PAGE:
Rodney Series: To Africa’s Leading Edge
Every Monday, students, scholars, and those interested in contemporary issues in Africa can be seen toting lunches to a small room on the fifth floor of a Bay State Road academic building. They are heading to the African Studies Center, a regional studies affiliate of the Pardee School of Global Studies.
There, they will participate in the ongoing Walter Rodney Seminar Series, one of the oldest and most well-respected multidisciplinary seminar series on Africa in the world. For 38 years, academics have been sharing their perspectives in Rodney Series events, and the 2015-2016 season promises to be one of eye-opening revelations and cutting edge research.
“The Walter Rodney Seminar plays a central role in the intellectual life of our BU African studies community. Faculty and students who work on Africa at BU and in the wider Boston academic community gather weekly to hear presentations on current research in Africa being conducted in a wide range of disciplines,” said Tim Longman, Director of the African Studies Center. “The Rodney seminars are a great opportunity for BU professors and graduate students to share their own research with colleagues, and also to bring in some of the top scholars in African studies from around the world for lively discussion and debate.”
The lecture series was inaugurated in the fall of 1977, at the initiative of two doctoral candidates in Boston University’s political science department. It was named after Walter Rodney, the Guyanese scholar and political activist murdered in his native country in 1980, whose best-remembered book, “How Europe Underdeveloped Africa” (1972), has long been considered a classic in African studies.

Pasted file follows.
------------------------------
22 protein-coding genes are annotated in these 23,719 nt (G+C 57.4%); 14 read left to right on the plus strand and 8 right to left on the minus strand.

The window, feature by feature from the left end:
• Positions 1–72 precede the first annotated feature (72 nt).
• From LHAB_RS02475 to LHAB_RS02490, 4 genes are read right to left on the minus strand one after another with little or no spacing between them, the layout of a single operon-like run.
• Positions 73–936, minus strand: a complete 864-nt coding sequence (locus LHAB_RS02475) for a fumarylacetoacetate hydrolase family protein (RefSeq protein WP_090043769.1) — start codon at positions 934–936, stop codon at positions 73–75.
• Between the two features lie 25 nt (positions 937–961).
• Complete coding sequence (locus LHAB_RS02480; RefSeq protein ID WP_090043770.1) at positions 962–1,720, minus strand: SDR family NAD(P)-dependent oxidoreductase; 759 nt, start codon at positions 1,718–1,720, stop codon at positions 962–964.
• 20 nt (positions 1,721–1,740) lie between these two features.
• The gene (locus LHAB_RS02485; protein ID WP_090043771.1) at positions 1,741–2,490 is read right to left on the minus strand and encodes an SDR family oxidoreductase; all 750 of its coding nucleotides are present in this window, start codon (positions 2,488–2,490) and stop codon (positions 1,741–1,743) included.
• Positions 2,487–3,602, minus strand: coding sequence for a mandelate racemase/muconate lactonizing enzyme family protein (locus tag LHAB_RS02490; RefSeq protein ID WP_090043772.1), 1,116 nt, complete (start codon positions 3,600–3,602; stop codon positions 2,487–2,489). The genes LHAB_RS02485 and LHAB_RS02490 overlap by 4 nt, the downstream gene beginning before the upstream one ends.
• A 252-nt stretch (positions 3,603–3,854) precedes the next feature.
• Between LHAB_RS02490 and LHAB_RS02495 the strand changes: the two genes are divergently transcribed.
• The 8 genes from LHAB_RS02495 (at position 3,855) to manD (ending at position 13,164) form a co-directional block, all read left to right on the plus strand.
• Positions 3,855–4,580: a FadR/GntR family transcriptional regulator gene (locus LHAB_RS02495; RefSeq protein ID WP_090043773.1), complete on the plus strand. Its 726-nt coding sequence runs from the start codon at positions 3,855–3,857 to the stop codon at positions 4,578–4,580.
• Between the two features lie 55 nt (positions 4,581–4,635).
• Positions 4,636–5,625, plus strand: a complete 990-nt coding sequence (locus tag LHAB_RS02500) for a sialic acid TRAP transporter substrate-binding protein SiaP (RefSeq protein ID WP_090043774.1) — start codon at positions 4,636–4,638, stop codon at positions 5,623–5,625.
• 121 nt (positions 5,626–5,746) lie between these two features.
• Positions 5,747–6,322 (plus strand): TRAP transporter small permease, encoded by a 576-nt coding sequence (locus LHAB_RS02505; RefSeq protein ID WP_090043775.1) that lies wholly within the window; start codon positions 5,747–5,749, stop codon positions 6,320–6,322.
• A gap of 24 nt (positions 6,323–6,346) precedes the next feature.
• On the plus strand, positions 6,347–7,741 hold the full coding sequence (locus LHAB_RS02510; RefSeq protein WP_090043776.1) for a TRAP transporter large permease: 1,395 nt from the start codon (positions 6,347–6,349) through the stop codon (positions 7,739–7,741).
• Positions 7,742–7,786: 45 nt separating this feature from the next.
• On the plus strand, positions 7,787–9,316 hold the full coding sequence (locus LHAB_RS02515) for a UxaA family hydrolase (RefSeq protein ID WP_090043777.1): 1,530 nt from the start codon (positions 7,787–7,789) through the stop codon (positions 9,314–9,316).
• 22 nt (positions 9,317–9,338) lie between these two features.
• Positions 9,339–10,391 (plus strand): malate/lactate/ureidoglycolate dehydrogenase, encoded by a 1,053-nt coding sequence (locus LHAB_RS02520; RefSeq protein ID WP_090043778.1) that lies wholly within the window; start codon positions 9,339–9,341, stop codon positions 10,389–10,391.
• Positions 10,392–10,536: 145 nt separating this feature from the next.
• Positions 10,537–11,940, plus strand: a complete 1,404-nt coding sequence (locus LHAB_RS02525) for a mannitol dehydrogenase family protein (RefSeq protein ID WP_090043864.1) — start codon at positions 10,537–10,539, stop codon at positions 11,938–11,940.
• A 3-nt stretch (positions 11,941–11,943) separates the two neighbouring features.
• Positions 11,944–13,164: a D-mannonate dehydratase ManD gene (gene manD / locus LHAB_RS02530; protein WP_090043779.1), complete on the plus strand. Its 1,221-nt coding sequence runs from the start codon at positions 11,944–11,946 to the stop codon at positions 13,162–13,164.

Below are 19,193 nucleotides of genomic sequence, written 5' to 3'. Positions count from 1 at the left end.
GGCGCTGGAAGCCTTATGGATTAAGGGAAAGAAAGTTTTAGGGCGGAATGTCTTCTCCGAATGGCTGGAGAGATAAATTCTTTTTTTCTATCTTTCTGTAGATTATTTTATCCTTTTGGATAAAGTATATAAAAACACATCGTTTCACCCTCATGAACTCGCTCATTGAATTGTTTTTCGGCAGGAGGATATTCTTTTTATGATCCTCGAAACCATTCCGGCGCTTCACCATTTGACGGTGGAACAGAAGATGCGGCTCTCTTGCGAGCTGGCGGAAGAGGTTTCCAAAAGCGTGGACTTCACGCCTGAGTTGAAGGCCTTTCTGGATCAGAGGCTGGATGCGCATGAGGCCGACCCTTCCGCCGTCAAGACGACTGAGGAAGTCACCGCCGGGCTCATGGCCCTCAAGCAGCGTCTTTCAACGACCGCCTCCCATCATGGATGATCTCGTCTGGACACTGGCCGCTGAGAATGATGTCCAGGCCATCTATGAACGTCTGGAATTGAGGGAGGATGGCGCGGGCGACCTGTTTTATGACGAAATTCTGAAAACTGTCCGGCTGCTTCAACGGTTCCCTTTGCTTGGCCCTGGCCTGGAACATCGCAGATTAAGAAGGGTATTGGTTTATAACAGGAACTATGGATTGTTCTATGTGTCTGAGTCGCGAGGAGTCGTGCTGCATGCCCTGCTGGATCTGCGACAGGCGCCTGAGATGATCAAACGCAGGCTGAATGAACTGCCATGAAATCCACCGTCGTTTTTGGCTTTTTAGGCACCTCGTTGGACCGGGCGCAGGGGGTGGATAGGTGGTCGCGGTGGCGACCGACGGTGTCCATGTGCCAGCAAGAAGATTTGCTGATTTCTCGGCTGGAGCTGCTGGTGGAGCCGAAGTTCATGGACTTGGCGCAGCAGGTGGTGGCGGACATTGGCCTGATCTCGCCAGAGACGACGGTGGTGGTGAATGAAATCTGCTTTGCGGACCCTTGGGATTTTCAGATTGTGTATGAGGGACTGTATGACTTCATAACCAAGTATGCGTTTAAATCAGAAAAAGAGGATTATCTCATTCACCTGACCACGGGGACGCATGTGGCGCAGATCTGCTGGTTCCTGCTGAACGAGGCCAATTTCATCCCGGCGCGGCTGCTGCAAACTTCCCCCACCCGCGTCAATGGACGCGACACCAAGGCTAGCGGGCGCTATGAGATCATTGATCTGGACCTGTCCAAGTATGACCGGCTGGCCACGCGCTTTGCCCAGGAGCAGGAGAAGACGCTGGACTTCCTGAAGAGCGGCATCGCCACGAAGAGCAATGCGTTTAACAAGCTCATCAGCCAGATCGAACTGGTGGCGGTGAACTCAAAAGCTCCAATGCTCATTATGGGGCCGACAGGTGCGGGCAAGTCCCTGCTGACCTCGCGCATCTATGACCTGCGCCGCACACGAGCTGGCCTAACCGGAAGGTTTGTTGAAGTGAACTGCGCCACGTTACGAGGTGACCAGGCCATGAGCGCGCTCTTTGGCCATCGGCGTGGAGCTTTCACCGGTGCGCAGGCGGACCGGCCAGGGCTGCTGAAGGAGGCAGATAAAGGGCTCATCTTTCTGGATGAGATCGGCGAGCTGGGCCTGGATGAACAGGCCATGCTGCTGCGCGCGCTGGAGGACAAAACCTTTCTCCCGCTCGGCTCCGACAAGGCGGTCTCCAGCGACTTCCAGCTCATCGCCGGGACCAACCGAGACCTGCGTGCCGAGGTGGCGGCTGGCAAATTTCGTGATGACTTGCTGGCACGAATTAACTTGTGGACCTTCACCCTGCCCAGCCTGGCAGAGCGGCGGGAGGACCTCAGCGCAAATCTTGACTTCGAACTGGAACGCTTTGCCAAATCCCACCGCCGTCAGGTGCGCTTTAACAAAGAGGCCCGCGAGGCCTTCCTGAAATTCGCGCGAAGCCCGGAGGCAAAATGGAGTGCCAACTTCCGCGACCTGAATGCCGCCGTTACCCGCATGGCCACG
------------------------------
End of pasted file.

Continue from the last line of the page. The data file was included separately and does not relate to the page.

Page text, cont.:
“This cross-disciplinary dimension, which has been adhered to since the series was inaugurated, is what makes the Walter Rodney Seminars valuable and unique, as all participants have long recognized that a full understanding of Africa’s societies, prospects or problems requires a multi-disciplinary perspective,” said Edouard Bustin, Professor Emeritus of the Political Science Department and longtime organizer of the Rodney Series. “Over the past 38 years, the Walter Rodney Seminar has brought nearly 500 guest speakers to the African Studies Center.”
This season’s kickoff lecture was given by Daiva Rodimi-Taylor, Senior Academic Researcher at the Center for Finance, Law & Policy of Boston University, and Visiting Researcher at the African Studies Center. She recently co-edited a special section of AFRICA (Royal Anthropological Institute) discussing the role of local institutions of mutual security in managing the growing economic and political uncertainties in African communities.
She spoke on the topic of ‘Contested Sovereignties and Informal Authority in Post-Socialist Tanzania.’
“My talk examined novel forms of vigilantism and community policing that have accompanied the proliferation of diverse forms of lawlessness affecting Kuria borderlands of northweast Tanzania,” Rodimi-Taylor said. “The discussion explored how the emerging practices of violence and its control among Kuria reshape institutional and territorial boundaries, simultaneously reaffirming the importance of the state but also facilitating experimentation with alternative modes of regulation and sovereignty.”
The next Walter Rodney seminar is scheduled for Oct. 26, on the topic of AIDS in Nigeria.
So the next time you have a packed lunch on a Monday afternoon, consider taking a trip to Africa’s cutting edge with the Rodney seminar series.